Brazil, U.S. see progress in cooperation of ethanol production

By Marc Hequet | March 10, 2008
Web exclusive posted March 28, 2008 at 4:26 p.m. CST

The long shadow of Brazilian ethanol fell over North American producers when Brazil announced a $10 million campaign to promote exports of its sugarcane-based ethanol in February. Meanwhile rumblings continue over the future of the U.S. tariff.

Notwithstanding the trade conflict, officials observed some progress at a March meeting in Washington between Brazilian and United State officials trying to extend cooperation between the world's two largest ethanol producers.

Joel Velasco, chief representative in the United States for Unica, Brazil's sugarcane trade association, noted in an e-mail to Ethanol Producer Magazine that ethanol producers now are "near consensus" on global standards for ethanol as a result of cooperation between Brazil, the United States, European Union, China, India and South Africa.

U.S. and Brazilian producers also share the challenge of countering "the myths and misperceptions regarding biofuels – whether they are produced in Iowa or São Paulo," Velasco added. Ethanol from sugarcane which is grown on just 1 percent of Brazil's arable land, displaces 50 percent of the nation's gasoline consumption, reduces greenhouse gas emissions by 90 percent, and costs half as much as gasoline, he said.

Brazil's criticism of the 54-cents-per-gallon U.S. tariff on imported ethanol remains pointed, however. Unica contends that the tariff keeps ethanol prices artificially high, encourages fossil-fuel consumption and "sends the wrong message to the rest of the world," Velasco said. With the U.S. fighting terrorists who threaten Mideast oil fields, "it seems the height of hypocrisy to tax our friends and allies that are providing an alternative," he added. Brazilian producers have paid more than $400 million in U.S. duties since the Iraq war began, Velasco said.

Room for compromise?

U.S. ethanol supporters counter that if the tariff was removed, U.S. taxpayers would subsidize foreign production. The tariff offsets the 51-cent-per-gallon tax incentive that petroleum refiners receive for ethanol they blend, "regardless of whether it is made in Iowa or Brazil," said Renewable Fuels Assocation spokesman Matt Hartwig in an e-mail to EPM. Without the tariff, he added, American taxpayers would in effect pay Brazilian ethanol producers 51 cents for each gallon of ethanol the United States imports from Brazil.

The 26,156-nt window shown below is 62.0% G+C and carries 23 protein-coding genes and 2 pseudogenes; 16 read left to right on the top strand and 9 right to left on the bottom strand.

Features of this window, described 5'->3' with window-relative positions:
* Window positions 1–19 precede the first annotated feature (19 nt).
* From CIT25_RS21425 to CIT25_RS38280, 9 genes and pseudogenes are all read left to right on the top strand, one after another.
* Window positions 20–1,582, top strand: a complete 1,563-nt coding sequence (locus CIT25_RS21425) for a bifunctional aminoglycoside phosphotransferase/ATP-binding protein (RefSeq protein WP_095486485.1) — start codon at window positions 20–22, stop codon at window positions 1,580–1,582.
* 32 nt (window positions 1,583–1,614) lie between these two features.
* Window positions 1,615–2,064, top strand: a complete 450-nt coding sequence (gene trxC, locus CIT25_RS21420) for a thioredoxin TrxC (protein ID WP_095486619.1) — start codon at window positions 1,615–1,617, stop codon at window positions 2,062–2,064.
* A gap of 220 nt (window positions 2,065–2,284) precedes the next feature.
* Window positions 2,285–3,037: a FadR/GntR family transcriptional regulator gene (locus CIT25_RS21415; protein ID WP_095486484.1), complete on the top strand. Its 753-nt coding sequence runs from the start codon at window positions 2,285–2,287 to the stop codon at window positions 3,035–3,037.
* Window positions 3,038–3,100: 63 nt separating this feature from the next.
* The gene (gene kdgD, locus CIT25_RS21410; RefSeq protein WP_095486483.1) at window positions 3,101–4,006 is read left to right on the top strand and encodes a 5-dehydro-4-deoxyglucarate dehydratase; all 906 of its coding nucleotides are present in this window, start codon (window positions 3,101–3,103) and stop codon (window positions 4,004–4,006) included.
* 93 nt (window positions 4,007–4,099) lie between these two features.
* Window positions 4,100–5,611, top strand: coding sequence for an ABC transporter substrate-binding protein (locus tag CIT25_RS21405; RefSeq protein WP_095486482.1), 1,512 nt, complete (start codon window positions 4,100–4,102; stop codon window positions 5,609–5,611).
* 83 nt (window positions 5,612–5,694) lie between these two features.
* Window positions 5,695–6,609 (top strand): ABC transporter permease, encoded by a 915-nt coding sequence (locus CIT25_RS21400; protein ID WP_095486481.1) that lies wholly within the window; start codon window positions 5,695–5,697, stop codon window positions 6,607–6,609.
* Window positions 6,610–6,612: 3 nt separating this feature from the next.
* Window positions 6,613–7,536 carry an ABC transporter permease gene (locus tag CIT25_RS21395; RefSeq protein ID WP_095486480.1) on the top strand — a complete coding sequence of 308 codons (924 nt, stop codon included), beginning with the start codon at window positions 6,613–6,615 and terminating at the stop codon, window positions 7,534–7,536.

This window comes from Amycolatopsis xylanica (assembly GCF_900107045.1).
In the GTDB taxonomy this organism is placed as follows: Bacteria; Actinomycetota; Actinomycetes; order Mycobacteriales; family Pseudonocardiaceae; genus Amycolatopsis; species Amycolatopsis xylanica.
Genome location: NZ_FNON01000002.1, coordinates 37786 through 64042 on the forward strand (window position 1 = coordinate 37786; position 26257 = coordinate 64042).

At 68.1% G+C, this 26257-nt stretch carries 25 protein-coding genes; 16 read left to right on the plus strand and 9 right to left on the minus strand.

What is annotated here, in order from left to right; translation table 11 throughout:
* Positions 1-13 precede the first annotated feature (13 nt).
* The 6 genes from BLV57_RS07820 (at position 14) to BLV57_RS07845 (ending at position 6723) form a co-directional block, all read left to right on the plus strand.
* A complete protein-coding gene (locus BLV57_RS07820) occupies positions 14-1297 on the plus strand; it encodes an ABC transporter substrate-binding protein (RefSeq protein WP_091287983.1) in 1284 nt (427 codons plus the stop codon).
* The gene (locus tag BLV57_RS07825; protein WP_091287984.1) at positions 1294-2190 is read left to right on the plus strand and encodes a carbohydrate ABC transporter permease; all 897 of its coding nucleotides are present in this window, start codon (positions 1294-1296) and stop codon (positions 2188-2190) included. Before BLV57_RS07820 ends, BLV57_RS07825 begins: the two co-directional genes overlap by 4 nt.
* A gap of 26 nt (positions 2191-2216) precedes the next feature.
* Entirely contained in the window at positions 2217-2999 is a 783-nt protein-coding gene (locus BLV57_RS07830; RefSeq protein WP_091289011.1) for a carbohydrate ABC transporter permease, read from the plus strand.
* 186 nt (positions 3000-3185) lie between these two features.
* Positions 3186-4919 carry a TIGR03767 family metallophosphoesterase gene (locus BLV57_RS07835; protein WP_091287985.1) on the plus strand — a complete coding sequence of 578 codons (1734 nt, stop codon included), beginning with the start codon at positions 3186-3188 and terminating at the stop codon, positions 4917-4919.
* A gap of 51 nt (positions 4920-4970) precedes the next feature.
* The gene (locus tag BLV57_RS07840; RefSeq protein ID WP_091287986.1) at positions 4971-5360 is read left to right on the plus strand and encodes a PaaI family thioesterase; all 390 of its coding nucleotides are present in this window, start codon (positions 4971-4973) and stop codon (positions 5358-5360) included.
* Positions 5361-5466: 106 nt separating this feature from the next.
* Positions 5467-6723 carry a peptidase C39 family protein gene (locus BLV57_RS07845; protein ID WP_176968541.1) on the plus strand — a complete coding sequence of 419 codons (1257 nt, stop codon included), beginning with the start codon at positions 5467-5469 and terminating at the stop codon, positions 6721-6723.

"Admirably, Brazil has built a strong, robust ethanol industry of its own through a wide variety of government supports," said Hartwig. "We simply believe American taxpayers ought not to have to further subsidize Brazil's or any other nation's ethanol industry when we are trying to build one in this nation. The tariff is there to protect the taxpayer, not the ethanol producer."

There may be room for compromise. RFA President Bob Dinneen has said the influential group might be open to reducing the import tariff along with a reduction in the blenders' tax credit. "Should the tax credit be altered, he would support harmonizing the two," said Hartwig. "He is not advocating for either."

In any case, North American producers knew that competition would eventually arrive, said Rahul Iyer, executive vice president at Primafuel Inc. of Long Beach, Calif.,–"though some in the industry believed that the competition would be confined within U.S. borders."